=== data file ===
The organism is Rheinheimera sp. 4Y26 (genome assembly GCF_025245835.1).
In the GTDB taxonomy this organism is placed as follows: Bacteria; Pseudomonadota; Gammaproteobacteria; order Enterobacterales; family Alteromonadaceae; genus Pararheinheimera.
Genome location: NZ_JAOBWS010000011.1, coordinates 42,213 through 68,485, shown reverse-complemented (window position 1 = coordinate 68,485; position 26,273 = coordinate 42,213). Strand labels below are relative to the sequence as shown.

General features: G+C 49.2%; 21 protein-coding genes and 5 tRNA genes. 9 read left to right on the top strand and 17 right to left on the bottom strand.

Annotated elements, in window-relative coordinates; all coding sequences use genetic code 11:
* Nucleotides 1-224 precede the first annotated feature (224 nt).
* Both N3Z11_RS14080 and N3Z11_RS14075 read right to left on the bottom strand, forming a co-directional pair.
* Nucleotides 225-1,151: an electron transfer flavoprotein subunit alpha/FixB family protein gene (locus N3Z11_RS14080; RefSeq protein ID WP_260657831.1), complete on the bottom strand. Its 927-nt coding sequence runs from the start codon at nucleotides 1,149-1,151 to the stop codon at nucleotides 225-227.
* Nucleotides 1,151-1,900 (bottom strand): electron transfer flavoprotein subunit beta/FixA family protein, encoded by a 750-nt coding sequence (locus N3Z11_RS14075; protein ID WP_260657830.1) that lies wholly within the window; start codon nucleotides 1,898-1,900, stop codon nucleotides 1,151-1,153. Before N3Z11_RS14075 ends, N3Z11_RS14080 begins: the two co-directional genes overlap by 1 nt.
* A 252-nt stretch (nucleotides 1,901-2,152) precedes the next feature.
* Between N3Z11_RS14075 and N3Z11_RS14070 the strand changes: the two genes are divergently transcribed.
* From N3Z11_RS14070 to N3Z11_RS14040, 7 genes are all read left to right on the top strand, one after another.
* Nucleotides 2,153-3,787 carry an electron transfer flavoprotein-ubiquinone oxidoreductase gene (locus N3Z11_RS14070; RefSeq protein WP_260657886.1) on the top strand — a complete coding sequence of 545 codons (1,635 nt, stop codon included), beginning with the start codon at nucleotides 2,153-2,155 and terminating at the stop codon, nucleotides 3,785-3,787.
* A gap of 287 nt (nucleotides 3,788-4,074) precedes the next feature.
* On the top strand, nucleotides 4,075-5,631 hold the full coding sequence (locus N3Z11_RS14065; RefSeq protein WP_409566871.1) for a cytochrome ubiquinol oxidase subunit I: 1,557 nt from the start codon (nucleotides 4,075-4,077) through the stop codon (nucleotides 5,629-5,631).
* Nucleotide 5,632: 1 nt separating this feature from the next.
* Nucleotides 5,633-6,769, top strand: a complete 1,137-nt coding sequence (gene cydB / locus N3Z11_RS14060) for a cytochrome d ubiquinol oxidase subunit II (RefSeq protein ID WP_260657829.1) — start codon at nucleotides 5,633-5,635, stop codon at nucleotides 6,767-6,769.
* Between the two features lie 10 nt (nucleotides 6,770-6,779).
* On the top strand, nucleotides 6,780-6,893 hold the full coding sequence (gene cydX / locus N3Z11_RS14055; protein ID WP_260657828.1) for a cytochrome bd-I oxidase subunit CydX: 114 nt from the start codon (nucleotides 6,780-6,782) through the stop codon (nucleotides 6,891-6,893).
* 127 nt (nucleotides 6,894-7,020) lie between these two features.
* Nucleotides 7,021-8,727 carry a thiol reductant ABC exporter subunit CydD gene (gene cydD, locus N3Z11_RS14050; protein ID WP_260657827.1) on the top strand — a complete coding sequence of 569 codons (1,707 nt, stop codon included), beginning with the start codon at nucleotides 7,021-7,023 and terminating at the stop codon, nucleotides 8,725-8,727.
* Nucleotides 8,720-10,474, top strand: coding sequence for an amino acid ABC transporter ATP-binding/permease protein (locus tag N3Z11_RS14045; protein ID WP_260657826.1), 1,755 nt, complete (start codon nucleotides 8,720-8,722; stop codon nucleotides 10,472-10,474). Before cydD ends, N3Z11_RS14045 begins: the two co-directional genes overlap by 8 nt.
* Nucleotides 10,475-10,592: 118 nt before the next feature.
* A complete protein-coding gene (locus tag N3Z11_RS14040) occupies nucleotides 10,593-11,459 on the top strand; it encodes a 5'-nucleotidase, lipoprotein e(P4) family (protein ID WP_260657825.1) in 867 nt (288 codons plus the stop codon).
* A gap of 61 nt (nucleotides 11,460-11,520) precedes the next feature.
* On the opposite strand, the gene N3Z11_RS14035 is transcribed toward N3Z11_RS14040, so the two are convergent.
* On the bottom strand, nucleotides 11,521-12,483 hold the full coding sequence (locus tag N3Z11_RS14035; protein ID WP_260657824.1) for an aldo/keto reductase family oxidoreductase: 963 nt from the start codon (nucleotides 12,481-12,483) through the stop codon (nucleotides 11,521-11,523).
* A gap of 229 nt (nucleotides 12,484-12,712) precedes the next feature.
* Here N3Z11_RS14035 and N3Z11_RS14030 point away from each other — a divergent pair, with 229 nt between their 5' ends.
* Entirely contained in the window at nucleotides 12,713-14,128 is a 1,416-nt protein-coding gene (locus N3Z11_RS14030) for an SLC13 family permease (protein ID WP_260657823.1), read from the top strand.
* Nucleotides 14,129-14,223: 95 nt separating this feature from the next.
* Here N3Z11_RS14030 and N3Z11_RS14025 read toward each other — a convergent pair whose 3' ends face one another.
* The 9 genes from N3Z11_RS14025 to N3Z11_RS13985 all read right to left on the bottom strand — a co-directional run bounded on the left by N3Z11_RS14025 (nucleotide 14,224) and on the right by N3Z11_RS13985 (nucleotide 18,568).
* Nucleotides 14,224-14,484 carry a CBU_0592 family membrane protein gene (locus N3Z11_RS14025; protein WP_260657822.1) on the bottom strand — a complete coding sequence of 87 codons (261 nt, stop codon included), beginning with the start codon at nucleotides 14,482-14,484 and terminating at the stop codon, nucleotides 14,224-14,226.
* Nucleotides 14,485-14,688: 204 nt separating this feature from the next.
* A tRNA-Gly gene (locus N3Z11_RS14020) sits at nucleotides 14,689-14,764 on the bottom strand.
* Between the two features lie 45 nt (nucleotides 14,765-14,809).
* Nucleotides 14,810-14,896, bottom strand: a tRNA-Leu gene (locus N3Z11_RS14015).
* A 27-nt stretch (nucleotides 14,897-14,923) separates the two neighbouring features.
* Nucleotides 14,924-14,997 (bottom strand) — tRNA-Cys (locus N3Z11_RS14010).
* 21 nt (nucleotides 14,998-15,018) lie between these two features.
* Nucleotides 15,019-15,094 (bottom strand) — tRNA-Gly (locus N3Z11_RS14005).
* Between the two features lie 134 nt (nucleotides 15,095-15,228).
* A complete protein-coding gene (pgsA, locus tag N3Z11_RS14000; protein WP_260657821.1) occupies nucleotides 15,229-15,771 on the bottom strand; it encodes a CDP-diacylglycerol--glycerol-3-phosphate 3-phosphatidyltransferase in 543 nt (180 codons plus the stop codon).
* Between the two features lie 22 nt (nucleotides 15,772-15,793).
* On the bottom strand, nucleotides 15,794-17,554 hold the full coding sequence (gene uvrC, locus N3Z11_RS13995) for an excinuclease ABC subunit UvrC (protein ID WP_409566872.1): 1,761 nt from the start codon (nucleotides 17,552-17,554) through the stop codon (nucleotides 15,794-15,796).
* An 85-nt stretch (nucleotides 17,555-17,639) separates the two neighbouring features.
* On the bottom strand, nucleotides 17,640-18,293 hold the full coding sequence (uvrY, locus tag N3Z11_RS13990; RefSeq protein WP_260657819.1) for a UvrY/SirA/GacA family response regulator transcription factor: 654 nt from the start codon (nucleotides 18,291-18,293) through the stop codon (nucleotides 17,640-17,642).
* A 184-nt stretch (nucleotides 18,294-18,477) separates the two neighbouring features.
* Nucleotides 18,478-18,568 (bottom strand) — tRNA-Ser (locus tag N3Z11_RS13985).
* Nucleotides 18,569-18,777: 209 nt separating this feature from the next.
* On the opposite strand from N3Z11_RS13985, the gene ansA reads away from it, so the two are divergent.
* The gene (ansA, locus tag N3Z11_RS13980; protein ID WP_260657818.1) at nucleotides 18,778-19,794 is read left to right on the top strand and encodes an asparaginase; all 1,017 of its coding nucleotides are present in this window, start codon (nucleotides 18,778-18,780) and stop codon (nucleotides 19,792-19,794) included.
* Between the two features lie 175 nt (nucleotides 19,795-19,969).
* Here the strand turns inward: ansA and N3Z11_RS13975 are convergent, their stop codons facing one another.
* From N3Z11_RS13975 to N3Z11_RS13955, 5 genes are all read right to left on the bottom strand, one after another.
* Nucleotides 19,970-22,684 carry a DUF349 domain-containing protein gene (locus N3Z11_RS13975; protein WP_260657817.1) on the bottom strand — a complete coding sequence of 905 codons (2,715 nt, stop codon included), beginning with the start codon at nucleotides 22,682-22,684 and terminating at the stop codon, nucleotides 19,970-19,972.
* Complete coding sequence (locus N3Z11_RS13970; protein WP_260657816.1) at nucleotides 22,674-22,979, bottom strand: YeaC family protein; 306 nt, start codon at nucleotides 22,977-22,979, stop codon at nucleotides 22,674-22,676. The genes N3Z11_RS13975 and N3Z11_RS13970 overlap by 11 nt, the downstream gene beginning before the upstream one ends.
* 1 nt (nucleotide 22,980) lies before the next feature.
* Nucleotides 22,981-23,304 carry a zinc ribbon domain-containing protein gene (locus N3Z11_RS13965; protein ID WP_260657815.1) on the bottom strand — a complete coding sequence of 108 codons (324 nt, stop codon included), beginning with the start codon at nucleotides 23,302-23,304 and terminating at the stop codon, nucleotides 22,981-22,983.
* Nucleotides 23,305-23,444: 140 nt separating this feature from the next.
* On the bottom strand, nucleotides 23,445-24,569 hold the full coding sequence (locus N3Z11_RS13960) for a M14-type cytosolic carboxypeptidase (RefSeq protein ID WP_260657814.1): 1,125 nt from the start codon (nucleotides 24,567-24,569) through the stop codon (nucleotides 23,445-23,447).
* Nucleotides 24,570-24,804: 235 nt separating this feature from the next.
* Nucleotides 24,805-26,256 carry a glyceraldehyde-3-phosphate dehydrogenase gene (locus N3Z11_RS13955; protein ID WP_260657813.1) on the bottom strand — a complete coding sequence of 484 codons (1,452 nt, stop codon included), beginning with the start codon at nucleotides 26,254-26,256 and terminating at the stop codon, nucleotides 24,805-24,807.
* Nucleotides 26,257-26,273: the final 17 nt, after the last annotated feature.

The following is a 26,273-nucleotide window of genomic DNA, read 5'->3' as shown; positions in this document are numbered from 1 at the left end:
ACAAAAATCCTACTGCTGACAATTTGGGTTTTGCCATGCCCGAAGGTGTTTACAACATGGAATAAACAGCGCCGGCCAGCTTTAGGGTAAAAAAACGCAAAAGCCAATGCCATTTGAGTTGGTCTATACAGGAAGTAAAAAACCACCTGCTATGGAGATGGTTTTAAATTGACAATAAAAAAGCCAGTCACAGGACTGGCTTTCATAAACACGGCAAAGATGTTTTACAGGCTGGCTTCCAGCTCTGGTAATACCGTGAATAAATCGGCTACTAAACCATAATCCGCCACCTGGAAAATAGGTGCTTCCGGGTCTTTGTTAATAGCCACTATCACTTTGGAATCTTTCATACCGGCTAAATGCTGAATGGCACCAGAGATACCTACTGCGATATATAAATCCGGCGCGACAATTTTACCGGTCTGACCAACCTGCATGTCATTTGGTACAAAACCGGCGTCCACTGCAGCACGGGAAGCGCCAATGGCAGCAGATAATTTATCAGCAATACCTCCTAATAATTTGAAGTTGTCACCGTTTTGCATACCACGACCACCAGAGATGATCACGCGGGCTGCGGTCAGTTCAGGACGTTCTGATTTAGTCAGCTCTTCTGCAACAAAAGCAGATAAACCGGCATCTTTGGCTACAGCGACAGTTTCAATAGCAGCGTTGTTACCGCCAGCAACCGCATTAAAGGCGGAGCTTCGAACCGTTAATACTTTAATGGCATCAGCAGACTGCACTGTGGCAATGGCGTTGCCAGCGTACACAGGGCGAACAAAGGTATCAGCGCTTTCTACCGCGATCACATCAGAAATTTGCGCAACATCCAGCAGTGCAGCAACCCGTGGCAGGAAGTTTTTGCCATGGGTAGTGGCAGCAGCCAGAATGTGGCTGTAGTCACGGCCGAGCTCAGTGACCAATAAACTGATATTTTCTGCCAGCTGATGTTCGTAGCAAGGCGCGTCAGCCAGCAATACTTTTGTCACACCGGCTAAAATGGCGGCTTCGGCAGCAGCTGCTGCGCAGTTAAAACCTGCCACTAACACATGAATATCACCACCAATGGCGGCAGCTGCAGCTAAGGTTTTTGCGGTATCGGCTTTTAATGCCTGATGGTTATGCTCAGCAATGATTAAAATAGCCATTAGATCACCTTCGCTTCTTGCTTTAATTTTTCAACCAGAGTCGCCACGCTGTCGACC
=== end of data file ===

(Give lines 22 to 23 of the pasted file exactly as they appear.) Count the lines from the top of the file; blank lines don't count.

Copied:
* Nucleotides 8,720-10,474, top strand: coding sequence for an amino acid ABC transporter ATP-binding/permease protein (locus tag N3Z11_RS14045; protein ID WP_260657826.1), 1,755 nt, complete (start codon nucleotides 8,720-8,722; stop codon nucleotides 10,472-10,474). Before cydD ends, N3Z11_RS14045 begins: the two co-directional genes overlap by 8 nt.
* Nucleotides 10,475-10,592: 118 nt before the next feature.